Use of Flying Dragon Trifoliate Orange As Dwarfing Rootstock for Citrus Under Tropical Climatic Conditions

in HortScience

Citrus fruit trees grown under tropical climatic conditions have a high level of vigor and, consequently, late fruit-bearing and low productivity. The use of Flying Dragon trifoliate orange [Poncirus trifoliata var. monstrosa (T.Itô) Swing.] (FD) rootstock could overcome these negative effects by inducing small trees with early production. Trials including eight commercial cultivars began in Dec. 1992 on an irrigated plot on the main island of New Caledonia (South Pacific). Growth of the trees was observed over a 13-year period through twice-yearly measurements of tree height, canopy between and in the rows, and trunk diameter. Fruit production was recorded beginning 2 years after planting. According to the climatic and pedological conditions of the experimental site, trees grafted on FD could, depending on cultivar, be planted in densities from 519 to 1111 trees/ha. Over the 13 years, yields were 0.5 to 2.8 times greater than those of the same cultivar on the standard rootstock. ‘Tahiti’ lime cumulative planting and maintenance costs were only 1.5 times higher for a density five times as great, and the level of productivity per hectare (gross margin/ha) was 3.3 times that of traditional orchards. Grafting citrus cultivars on FD, which is seldom used in the Mediterranean zone as a result of its excessive dwarfing effect in relation with the climatic conditions, could prove, on the other hand, promising in tropical areas.

Abstract

Citrus fruit trees grown under tropical climatic conditions have a high level of vigor and, consequently, late fruit-bearing and low productivity. The use of Flying Dragon trifoliate orange [Poncirus trifoliata var. monstrosa (T.Itô) Swing.] (FD) rootstock could overcome these negative effects by inducing small trees with early production. Trials including eight commercial cultivars began in Dec. 1992 on an irrigated plot on the main island of New Caledonia (South Pacific). Growth of the trees was observed over a 13-year period through twice-yearly measurements of tree height, canopy between and in the rows, and trunk diameter. Fruit production was recorded beginning 2 years after planting. According to the climatic and pedological conditions of the experimental site, trees grafted on FD could, depending on cultivar, be planted in densities from 519 to 1111 trees/ha. Over the 13 years, yields were 0.5 to 2.8 times greater than those of the same cultivar on the standard rootstock. ‘Tahiti’ lime cumulative planting and maintenance costs were only 1.5 times higher for a density five times as great, and the level of productivity per hectare (gross margin/ha) was 3.3 times that of traditional orchards. Grafting citrus cultivars on FD, which is seldom used in the Mediterranean zone as a result of its excessive dwarfing effect in relation with the climatic conditions, could prove, on the other hand, promising in tropical areas.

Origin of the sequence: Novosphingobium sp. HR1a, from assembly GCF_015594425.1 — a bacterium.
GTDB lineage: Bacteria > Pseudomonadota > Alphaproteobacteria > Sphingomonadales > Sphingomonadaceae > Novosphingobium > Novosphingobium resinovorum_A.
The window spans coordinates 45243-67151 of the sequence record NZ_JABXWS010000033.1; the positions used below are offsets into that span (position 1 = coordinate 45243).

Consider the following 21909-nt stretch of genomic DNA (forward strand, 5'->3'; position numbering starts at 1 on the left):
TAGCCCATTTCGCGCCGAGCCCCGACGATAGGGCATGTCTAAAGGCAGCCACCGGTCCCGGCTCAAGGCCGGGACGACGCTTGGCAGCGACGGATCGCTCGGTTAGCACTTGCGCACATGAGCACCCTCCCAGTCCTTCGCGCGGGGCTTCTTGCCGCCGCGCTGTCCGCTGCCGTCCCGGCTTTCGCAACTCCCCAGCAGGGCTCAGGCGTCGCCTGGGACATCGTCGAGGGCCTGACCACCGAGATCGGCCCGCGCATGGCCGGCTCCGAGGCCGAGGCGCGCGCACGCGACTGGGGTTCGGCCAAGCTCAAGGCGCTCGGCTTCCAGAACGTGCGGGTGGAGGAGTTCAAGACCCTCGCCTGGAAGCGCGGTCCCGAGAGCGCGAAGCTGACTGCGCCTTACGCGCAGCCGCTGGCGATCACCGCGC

In the tropical climatic zone, the vigor observed in citrus fruit trees represents a handicap for orchard development and limits yield increase of cultivated surface area. As a result, in New Caledonia, growers often plant at very low densities (150 to 200 plants/ha) leading to poor sanitary conditions linked to the sizes of the trees to manage; pruning and harvesting operations for such trees result in high crop costs and low incomes. Such constraints become particularly troublesome when site topography hinders mechanical harvesting techniques. Various procedures to tree size control based on the use of pathogenic agents (Broadbent et al., 1986; Golomb, 1988), and specific horticultural or cultural techniques (Golomb, 1988; Krezdorn, 1978; Piner, 1988), have been tested. Pathogenic agents can induce numerous drawbacks and are not easily introduced to areas where they are absent or could present the risk of mutation toward more virulent forms. On the other hand, propagation and cultural techniques that are unreliable and/or expensive have not been yet exploited by nurserymen. The most researched method has been the use of rootstocks, which has also shown to be reliable and simple. In the deciduous fruit industries of the world, particularly apple, size-controlling rootstocks have been very effective in relation with the availability of suitable plant material (Webster, 1997, 2004). With citrus, only a few rootstocks have shown any potential for consistent size control and the best one has been Flying Dragon trifoliate orange (Bitters et al., 1979) in association with good yield and fruit quality (Roose, 1986).